Jim Thorpe has been reinstated as the sole winner of the 1912 Olympic pentathlon and decathlon in Stockholm — nearly 110 years after being stripped of those gold medals for violating the rules of the time.
The International Olympic Committee announced the change on Friday, on the 110th anniversary of Thorpe winning the decathlon in Stockholm.
Thorpe was discovered to have been paid to play minor league baseball, an infringement of the Olympic amateurism rules.
As a result, he was stripped of his gold medals in what was described as the first major international sports scandal.
Thorpe, to some, remained the greatest all-around athlete ever and was voted as the Associated Press’ Athlete of the Half Century in a poll in 1950.
In 1982 — 29 years after Thorpe's death — the IOC gave duplicate gold medals to his family, but neither his Olympic records were not reinstated nor was his status as the sole gold medalist of the two events.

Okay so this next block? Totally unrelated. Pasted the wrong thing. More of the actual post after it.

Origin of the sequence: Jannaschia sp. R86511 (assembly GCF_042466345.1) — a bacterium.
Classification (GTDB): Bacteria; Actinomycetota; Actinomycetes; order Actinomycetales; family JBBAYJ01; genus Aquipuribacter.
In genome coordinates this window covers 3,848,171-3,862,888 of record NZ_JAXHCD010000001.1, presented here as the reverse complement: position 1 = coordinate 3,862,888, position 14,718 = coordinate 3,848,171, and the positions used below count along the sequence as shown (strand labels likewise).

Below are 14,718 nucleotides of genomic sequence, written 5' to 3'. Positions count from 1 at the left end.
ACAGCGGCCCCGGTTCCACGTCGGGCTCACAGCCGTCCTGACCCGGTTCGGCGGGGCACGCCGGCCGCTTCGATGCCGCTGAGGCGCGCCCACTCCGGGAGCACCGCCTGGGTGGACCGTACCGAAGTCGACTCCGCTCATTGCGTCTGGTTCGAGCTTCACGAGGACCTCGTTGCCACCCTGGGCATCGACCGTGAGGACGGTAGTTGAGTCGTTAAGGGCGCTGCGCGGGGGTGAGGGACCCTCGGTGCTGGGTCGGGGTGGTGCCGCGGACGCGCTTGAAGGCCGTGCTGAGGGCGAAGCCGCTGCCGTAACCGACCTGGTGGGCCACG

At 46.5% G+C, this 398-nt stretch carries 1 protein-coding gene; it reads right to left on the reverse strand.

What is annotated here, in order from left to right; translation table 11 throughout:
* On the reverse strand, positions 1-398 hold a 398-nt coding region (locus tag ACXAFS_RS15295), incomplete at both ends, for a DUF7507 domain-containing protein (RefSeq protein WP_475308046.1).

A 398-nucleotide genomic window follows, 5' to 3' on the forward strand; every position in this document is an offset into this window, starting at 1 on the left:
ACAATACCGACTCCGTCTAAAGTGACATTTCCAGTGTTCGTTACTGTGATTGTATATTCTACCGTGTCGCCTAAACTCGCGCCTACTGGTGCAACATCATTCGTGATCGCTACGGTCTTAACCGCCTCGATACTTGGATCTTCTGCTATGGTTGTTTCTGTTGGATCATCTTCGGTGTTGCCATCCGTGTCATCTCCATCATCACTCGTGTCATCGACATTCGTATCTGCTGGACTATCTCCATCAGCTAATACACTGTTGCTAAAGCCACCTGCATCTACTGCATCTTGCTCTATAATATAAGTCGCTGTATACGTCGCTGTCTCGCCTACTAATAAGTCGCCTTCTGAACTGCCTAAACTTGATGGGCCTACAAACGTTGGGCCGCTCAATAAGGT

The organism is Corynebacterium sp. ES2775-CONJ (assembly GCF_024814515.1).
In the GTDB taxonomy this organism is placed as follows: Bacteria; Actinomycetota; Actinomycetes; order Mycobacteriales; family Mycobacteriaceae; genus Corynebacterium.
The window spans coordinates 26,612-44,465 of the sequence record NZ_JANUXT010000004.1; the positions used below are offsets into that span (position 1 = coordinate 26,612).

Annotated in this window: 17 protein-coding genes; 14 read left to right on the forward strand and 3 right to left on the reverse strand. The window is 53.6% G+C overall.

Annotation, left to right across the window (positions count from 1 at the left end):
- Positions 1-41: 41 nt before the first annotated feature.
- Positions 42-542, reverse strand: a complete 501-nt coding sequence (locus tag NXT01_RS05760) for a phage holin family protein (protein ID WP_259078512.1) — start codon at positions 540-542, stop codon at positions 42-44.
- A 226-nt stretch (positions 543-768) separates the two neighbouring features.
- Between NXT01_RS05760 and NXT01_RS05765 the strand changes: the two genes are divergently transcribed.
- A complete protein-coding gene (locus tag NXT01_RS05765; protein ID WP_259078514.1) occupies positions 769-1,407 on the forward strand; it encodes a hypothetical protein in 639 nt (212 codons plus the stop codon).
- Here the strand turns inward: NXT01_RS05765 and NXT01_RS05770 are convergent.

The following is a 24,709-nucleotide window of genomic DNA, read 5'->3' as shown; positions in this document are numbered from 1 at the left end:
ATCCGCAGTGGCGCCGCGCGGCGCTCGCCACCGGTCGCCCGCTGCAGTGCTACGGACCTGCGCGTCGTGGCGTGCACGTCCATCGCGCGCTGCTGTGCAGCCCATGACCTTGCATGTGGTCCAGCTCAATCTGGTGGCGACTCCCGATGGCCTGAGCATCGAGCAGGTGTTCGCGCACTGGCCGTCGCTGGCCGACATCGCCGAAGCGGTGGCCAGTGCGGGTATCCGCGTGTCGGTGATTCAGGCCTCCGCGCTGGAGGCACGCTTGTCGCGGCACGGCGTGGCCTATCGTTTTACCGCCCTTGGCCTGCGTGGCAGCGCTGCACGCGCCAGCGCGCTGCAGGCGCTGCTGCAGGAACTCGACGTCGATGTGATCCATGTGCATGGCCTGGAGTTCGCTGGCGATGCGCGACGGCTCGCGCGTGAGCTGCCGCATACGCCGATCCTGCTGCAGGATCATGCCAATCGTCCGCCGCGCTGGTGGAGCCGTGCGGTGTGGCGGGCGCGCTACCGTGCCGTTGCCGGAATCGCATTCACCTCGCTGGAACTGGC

Instead, the IOC had listed him as a co-champion in the official record book.
Two years ago, a Bright Path Strong petition advocated declaring Thorpe the outright winner of the pentathlon and decathlon in 1912.
“We welcome the fact that thanks to the great engagement of Bright Path Strong, a solution could be found,” IOC President Thomas Bach said.
“This is a most exceptional and unique situation, which has been addressed by an extraordinary gesture of fair play from the National Olympic Committees concerned,” Bach added
World Athletics, the governing body of track and field, has also agreed to amend its records, the IOC said.